Proscovia Oromait, who turned 20 a couple of weeks ago, is Africa’s youngest and is suspected to be the world’s youngest legislator. Just months earlier she had been still at school in Uganda studying for her A-levels, but now she has much larger fish to fry. Her original plan was to finish her education first, but she was thrust into the spotlight in July last year by the sudden death of her father, the MP Michael Oromait. Ms Oromait threw herself into campaigning, and in September she won the by-election for his seat in Usuk County, with the backing of President Yoweri Museveni’s National Resistance Movement (NRM) party. She stated earlier this month that she is “so proud of what [she] is”.
However, behind what may seem like an innovative move in politics, feelings are mixed. Ms Oromait’s age has caused a stir in a country where President Museveni, 68, has five septuagenarians in his Cabinet and the average age of ministers is 62. Already the critics are lining up decry her lack of experience, no matter that she more accurately represents a nation where 78 per cent of the population is under 30. Many would argue that a politician should be relatively old as they are likely to have greater knowledge, expertise and experience thus being a positive force on politics. But, the debate lies in whether a young politician, like Oromait, could do the job just as well as an older politician or are they doomed for failure?!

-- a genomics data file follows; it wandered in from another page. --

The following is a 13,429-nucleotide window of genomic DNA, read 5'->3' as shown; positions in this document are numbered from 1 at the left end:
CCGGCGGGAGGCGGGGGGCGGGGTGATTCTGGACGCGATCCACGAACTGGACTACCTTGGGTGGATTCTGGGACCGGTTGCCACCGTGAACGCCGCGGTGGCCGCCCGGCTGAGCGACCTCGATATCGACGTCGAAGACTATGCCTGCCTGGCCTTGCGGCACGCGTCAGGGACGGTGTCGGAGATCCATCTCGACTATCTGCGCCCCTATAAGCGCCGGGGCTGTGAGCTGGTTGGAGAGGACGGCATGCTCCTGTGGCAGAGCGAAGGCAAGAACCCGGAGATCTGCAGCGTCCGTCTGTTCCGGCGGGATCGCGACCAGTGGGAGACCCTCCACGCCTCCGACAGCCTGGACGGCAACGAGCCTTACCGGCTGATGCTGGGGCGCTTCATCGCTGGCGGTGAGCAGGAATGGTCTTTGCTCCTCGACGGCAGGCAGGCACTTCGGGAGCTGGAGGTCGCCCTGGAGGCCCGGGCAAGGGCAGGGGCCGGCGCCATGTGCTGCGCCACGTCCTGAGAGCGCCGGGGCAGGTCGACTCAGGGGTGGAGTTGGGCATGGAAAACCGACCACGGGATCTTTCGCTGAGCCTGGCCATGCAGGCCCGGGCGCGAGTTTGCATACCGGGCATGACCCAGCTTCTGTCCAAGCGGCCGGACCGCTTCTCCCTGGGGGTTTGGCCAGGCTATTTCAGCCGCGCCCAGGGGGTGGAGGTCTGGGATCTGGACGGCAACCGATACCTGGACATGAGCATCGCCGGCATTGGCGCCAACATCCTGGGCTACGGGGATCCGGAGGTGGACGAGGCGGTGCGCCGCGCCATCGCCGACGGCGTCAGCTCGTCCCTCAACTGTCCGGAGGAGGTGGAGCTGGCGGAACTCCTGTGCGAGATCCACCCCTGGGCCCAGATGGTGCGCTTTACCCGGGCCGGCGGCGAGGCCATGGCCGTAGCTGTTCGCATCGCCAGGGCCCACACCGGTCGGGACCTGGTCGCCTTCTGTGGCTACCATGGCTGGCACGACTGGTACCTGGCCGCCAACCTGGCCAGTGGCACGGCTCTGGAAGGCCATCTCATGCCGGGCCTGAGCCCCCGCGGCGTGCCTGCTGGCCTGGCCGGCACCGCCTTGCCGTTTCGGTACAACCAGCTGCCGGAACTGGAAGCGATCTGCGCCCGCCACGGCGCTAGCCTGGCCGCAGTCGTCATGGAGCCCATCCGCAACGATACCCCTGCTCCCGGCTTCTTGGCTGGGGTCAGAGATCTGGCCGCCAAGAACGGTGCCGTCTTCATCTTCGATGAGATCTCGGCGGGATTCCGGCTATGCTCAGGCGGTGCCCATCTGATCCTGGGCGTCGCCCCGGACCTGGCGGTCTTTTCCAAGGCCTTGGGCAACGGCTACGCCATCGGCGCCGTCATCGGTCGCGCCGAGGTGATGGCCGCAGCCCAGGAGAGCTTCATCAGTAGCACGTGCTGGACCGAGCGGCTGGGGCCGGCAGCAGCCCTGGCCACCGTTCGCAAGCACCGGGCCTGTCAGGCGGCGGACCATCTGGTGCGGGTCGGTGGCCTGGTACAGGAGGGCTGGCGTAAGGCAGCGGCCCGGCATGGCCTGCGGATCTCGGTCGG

Ray Nagin, the ex-mayor of New Orleans, has faced a series of charges including fraud, bribery, filing false tax returns and money laundering. So far two former city officials and two businessmen have pleaded guilty for similar charges. The ex-mayor, Nagin, is accused of abusing his power and position in office for personal gain and of accepting bribes while the city of New Orleans reeled in the aftermath of Hurricane Katrina in 2005. Nagin had been mayor from 2002-2010 but had been facing his indictment in the case for a while. According to the federal indictment, Mr Nagin accepted more than $160,000 (£100,000) in bribes for his family business.
Do you fear that people with power abuse their position and authority?
Although this article is to do with America, it is clear similar situations occur elsewhere on a daily basis and we shall create a post on similar situations around the world soon. We fear that abusing powers is one of the greatest fears in politics and democracy.